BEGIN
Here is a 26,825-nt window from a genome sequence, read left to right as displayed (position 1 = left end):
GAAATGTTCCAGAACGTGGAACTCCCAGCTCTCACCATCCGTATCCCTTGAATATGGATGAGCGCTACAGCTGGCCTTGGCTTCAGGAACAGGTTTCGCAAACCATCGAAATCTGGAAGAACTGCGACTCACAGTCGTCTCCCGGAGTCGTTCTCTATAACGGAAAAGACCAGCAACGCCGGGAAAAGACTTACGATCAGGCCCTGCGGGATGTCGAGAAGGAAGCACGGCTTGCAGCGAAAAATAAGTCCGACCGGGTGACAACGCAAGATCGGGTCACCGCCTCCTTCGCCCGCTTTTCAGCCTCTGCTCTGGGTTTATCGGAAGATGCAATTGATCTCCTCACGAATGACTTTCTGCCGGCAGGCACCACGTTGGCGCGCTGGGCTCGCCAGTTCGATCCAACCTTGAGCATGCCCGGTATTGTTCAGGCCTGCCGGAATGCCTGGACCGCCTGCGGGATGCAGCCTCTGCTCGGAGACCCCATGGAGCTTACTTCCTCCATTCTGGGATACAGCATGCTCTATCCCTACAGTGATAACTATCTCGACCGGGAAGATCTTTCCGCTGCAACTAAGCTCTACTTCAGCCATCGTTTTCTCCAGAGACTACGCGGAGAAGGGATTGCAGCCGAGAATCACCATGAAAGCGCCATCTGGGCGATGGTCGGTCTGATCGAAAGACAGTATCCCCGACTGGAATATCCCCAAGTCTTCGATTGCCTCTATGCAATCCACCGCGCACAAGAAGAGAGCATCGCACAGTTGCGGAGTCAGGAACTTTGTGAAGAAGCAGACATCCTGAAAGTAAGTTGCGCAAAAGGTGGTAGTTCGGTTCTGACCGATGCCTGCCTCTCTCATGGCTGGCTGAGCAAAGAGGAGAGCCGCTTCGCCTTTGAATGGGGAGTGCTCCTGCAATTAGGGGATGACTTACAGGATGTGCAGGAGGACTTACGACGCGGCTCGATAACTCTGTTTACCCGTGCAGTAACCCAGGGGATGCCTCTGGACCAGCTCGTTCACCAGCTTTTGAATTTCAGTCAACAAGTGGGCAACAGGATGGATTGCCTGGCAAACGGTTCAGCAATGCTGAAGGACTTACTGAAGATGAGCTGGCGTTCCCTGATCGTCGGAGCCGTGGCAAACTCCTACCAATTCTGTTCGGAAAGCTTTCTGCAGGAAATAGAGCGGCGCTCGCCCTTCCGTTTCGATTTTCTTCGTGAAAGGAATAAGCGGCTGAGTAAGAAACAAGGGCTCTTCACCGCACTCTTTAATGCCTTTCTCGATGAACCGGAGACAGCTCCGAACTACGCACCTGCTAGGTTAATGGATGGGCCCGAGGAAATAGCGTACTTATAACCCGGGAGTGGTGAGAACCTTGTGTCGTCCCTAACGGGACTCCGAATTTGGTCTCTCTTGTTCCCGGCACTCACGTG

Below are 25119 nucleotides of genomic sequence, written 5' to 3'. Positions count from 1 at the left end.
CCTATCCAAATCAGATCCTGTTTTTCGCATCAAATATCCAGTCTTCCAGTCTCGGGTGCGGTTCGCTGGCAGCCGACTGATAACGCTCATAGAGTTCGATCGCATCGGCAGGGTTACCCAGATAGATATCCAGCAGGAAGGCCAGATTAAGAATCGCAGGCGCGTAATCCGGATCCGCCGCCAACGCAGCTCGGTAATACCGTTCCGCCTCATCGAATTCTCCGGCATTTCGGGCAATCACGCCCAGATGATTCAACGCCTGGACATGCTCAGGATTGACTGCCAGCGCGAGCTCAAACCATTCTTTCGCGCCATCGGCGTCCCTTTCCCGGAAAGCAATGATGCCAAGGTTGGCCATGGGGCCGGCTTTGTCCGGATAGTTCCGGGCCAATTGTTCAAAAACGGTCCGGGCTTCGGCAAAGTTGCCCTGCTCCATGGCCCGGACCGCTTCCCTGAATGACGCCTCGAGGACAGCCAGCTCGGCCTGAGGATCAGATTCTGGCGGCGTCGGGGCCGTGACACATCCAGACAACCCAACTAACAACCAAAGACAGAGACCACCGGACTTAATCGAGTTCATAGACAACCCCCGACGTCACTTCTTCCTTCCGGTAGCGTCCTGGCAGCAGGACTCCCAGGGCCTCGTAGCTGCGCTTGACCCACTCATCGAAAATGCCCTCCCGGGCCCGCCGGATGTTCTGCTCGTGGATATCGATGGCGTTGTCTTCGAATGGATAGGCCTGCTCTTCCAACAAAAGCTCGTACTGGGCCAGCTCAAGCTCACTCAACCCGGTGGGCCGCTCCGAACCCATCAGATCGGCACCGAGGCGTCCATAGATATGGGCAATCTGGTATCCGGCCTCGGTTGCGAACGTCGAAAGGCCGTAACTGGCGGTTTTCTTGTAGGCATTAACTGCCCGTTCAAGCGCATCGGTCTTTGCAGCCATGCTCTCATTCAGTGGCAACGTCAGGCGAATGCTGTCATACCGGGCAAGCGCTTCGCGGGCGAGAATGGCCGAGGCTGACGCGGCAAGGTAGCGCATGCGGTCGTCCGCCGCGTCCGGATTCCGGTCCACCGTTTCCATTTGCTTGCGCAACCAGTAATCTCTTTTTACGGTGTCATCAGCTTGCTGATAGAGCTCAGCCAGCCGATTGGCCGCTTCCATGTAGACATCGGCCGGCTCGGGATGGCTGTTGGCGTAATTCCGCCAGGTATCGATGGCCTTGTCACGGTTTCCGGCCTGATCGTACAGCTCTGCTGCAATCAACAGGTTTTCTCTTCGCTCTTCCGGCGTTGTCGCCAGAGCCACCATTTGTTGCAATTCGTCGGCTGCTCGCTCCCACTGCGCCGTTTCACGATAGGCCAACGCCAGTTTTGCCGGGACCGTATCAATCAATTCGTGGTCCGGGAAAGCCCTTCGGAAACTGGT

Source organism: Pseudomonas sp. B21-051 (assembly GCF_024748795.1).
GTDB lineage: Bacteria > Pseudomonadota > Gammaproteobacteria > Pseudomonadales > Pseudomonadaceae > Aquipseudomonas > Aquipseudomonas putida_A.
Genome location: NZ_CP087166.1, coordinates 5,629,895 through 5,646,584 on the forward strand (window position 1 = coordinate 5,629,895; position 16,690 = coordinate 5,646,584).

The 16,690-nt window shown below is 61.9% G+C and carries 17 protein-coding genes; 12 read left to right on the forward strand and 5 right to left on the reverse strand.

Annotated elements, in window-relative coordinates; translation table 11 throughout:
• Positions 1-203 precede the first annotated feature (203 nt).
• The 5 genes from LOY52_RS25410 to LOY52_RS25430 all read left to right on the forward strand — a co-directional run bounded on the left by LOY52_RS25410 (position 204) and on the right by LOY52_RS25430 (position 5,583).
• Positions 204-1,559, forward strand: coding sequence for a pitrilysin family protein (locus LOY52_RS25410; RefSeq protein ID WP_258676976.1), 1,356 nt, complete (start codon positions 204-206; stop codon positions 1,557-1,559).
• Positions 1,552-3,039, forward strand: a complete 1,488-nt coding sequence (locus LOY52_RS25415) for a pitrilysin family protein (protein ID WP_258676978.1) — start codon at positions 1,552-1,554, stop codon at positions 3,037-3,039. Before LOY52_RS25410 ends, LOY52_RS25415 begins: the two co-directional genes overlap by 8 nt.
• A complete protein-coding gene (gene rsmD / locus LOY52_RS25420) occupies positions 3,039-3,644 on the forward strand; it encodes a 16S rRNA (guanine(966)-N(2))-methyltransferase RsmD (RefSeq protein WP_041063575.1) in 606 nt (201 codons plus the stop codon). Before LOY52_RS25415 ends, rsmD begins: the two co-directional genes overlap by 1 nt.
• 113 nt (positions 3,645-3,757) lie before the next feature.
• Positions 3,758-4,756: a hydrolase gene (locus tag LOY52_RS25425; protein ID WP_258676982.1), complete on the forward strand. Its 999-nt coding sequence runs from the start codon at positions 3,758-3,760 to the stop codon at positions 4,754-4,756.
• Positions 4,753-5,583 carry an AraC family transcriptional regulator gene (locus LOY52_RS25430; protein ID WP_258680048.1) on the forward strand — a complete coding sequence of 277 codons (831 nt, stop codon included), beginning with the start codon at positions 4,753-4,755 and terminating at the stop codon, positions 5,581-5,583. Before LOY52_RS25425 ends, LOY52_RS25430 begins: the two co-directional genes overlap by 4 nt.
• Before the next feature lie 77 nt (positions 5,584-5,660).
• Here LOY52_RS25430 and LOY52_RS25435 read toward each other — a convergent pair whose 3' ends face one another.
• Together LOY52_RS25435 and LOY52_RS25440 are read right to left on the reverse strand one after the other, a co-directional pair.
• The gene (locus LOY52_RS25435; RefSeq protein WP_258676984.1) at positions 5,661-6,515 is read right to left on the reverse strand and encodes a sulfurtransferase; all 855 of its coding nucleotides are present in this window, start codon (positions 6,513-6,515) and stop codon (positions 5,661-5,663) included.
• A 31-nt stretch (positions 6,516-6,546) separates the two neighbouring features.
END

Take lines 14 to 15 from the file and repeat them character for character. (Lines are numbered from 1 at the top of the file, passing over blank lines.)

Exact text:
• A complete protein-coding gene (gene rsmD / locus LOY52_RS25420) occupies positions 3,039-3,644 on the forward strand; it encodes a 16S rRNA (guanine(966)-N(2))-methyltransferase RsmD (RefSeq protein WP_041063575.1) in 606 nt (201 codons plus the stop codon). Before LOY52_RS25415 ends, rsmD begins: the two co-directional genes overlap by 1 nt.
• 113 nt (positions 3,645-3,757) lie before the next feature.